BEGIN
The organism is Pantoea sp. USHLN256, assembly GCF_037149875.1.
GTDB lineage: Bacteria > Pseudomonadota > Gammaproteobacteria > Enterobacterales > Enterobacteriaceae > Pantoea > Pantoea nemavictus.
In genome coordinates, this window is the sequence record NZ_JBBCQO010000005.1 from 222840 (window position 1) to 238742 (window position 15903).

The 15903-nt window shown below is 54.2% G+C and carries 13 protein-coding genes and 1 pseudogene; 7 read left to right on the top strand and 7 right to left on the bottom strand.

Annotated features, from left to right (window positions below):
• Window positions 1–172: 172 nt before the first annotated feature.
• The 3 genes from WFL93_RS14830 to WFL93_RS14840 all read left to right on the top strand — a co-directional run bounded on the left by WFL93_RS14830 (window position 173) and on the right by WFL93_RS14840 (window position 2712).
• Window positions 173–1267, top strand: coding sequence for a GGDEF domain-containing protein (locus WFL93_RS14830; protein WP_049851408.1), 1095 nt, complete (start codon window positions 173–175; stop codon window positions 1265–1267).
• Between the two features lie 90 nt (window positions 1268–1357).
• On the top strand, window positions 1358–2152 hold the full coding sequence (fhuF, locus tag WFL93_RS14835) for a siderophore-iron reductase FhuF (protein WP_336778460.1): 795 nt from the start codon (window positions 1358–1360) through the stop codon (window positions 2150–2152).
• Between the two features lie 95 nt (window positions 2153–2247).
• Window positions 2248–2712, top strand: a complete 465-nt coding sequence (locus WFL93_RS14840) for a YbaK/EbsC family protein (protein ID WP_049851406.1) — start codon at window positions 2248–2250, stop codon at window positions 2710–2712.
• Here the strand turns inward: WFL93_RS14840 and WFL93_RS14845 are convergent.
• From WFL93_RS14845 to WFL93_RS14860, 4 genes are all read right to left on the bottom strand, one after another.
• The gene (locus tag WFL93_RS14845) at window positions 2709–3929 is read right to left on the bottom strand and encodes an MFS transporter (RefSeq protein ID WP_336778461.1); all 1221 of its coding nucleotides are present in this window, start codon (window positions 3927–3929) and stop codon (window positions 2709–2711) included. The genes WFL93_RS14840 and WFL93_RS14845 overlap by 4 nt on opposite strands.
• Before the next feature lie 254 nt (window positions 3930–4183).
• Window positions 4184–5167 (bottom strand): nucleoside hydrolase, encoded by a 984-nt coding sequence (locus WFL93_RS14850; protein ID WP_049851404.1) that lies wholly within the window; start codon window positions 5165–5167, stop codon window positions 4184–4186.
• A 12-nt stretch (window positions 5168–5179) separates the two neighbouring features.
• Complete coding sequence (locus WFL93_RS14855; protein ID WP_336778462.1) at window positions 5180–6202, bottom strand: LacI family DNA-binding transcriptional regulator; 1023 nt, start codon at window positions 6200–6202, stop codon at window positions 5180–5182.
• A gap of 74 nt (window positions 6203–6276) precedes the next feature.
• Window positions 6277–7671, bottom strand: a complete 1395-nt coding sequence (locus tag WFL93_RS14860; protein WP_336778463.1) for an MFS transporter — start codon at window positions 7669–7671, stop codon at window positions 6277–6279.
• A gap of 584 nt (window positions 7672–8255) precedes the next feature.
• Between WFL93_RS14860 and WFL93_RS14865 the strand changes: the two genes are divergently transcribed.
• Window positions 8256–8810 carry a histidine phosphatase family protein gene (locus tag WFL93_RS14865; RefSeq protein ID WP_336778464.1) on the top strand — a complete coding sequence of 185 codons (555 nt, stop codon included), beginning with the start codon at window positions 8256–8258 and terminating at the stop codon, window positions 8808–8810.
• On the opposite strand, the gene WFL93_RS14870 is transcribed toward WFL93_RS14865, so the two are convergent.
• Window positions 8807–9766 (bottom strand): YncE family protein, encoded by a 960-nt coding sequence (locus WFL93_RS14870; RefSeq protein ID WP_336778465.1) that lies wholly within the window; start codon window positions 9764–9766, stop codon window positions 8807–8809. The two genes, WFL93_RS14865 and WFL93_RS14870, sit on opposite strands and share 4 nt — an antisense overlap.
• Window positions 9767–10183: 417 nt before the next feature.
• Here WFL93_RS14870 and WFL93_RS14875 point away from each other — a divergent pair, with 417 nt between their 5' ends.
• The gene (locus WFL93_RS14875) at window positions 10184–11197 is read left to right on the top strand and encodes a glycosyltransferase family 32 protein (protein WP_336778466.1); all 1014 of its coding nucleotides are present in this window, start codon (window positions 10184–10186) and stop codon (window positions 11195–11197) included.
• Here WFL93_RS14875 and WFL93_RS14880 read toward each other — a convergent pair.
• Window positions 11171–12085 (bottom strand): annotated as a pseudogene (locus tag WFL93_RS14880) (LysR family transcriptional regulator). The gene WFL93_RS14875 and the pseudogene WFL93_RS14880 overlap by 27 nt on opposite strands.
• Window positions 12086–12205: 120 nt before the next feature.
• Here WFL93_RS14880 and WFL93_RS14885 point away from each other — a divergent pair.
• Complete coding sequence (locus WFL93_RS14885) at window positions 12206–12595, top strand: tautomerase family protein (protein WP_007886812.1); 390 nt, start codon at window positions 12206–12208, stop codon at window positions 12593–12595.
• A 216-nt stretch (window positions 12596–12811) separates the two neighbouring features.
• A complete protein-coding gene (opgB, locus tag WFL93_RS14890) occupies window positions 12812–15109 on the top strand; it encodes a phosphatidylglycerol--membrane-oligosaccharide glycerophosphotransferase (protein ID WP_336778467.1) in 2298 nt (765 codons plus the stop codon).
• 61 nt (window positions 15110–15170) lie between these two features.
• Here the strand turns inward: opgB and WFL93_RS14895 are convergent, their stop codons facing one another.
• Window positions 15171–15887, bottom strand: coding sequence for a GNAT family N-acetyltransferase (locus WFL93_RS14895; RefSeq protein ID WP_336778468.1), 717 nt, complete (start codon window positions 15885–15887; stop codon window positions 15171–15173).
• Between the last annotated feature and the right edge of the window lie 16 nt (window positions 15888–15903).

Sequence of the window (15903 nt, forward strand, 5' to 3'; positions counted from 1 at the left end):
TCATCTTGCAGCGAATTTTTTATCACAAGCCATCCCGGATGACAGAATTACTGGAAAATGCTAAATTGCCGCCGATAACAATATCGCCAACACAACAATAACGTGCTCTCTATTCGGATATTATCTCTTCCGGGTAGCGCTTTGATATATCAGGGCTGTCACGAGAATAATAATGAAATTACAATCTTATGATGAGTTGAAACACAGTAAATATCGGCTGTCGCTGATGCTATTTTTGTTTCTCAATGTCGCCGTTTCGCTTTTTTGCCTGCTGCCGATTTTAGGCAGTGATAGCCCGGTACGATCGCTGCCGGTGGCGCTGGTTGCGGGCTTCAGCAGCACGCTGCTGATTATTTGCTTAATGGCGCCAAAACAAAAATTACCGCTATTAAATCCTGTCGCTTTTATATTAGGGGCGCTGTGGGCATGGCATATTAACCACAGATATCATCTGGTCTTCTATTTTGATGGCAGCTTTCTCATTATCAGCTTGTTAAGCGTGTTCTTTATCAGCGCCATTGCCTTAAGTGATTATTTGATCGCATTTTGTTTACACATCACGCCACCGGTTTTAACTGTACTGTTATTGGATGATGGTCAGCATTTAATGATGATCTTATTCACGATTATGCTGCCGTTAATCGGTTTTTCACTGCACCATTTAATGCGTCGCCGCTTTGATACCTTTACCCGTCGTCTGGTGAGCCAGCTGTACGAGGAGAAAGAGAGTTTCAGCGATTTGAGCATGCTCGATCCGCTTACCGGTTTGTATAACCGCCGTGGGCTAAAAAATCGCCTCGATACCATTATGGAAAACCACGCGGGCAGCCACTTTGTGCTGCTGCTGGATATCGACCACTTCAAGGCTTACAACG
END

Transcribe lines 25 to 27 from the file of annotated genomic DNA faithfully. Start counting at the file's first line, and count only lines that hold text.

• On the opposite strand, the gene WFL93_RS14870 is transcribed toward WFL93_RS14865, so the two are convergent.
• Window positions 8807–9766 (bottom strand): YncE family protein, encoded by a 960-nt coding sequence (locus WFL93_RS14870; RefSeq protein ID WP_336778465.1) that lies wholly within the window; start codon window positions 9764–9766, stop codon window positions 8807–8809. The two genes, WFL93_RS14865 and WFL93_RS14870, sit on opposite strands and share 4 nt — an antisense overlap.
• Window positions 9767–10183: 417 nt before the next feature.